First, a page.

Alabama Power Wednesday Update: 35,800 still without service
Alabama Power 4 p.m. Update:
Alabama Power restores service to 190,000 customers after Monday's severe stormsWork continues to restore power to 32,000 customers statewideCrews have restored service to 86 percent of Alabama Power customers affected by Monday's derecho wind event that left 222,000 people without power. At 3 p.m. Wednesday, crews were working to restore service to 32,000 customers.All customers affected by Monday's storms in greater Birmingham, Hoover, Hueytown, Haleyville and Fayette are expected to be restored tonight. Those in the hardest hit areas of Jasper, Carbon Hill, Dora, Hayden, Warrior, Trussville and Leeds should also be restored by midnight.The eastern part of the state suffered the most severe damage, and crews continue working to restore service there. By midnight Thursday, we expect service to be restored to the hardest hit areas of Anniston, Jacksonville, Heflin, Gadsden, Pell City and Oneonta.More than 3,500 people are involved in the restoration effort, including crews from Arkansas, Florida, Georgia, Kentucky, Louisiana, Mississippi, North Carolina, South Carolina, Tennessee and Texas.As power is restored, Alabama Power wants to emphasize the continuing importance of safety. If power is still out, please call Alabama Power's automated reporting system at 1-800-888-APCO (2726). It is the fastest way to report an outage or a hazardous situation, such as a downed power line. Also, remember to stay clear of areas with fallen trees, downed lines or debris where downed lines may be hidden.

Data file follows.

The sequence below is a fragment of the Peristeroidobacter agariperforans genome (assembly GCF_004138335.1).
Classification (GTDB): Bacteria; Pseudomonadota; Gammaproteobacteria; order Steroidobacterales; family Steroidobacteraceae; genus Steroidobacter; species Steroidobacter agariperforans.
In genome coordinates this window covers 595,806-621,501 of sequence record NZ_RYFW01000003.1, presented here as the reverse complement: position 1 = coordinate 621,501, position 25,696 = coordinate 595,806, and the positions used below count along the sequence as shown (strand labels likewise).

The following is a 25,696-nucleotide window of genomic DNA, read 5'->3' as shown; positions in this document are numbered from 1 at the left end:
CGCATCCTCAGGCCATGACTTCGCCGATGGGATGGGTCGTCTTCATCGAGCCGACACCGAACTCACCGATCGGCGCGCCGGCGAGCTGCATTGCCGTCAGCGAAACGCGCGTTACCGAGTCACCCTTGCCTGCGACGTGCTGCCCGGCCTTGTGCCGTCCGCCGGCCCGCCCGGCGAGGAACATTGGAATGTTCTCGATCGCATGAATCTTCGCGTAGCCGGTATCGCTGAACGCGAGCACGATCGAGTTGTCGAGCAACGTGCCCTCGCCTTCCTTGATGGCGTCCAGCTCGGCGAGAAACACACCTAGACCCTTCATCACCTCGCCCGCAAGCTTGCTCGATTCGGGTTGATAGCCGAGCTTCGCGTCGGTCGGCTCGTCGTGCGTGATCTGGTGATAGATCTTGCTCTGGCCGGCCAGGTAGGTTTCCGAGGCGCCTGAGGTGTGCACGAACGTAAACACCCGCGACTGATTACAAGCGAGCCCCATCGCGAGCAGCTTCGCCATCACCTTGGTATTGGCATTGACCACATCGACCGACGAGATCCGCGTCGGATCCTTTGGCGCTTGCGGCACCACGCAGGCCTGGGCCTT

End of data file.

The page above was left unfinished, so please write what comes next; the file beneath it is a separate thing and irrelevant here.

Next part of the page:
Alabama Power 2 p.m. Update:
Crews have now restored service to more than 186,600 customers affected by the Monday storm system. That's puts us at 84 percent of the way to total restoration.
However, there are still 35,800 who need power, and we've beefed up the workforce in those communities, to address the needs. As of 2pm, we still had:
28,000 to the east of Birmingham (Gadsden, Oneonta, Attalla, Ashville)4,600 in Metro Birmingham (primarily in Warrior, Morris and Trafford)3,200 to the west of Birmingham (Jasper)
Alabama Power Noon Update:
Our crews have now restored service to 181,500 customers affected by the Monday storm system. That's more than 81 percent of those affected.
There are still 40,900 who need power, and we're working on those today in the following areas:
30,100 to the east of Birmingham (Gadsden, Anniston, Oneonta, Ashville, Attalla)
5,700 in Metro Birmingham (north and east Jefferson County, Odenville)
5,100 to the west of Birmingham (Jasper, Carbon Hill)
Alabama Power 10 a.m. Update:
"Work continues, as we approach 80% of restoration. More than 175,700 customers back online; 46,700 remain."
Alabama Power reported at 8 a.m. Wednesday that it had restored service to 175,300 customers statewide after strong storms knocked power out to over 200,000 homes on Monday.
The company says 47,100 customers are still without service today, but it will receive assistance from 1,500 workers from 10 different states as they begin working in the more heavily-damaged areas.
You can check out the latest updates from the Alabama Power Twitter account (@alabamapower) at the bottom of this post.
Regional Outage Breakdown and Restoring Time Estimates:
33,100 to the east of Birmingham (Gadsden, Anniston, Oneonta, Ashville, Attalla)
8,500 in Metro Birmingham (north and east Jefferson County, Odenville)
5,500 to the west of Birmingham (Jasper, Carbon Hill)
By midnight Wednesday, customers in the hard-hit areas of Jasper, Carbon Hill, Dora, Hayden, Warrior, Trussville and Leeds should be restored.
Also by midnight Wednesday, service should also be restored to 90 percent of the customers in Talladega and Roanoke.€€
By midnight Thursday, we should have service restored to the hardest hit areas of Anniston, Jacksonville, Heflin, Gadsden, Pell City and Oneonta.
Reminder for customers:
"Some who got their power back already might experience a secondary outage. They typically last for less than a half hour, and are necessary for us to safely switch on newly-repaired neighborhoods. If we can avoid doing that, we will."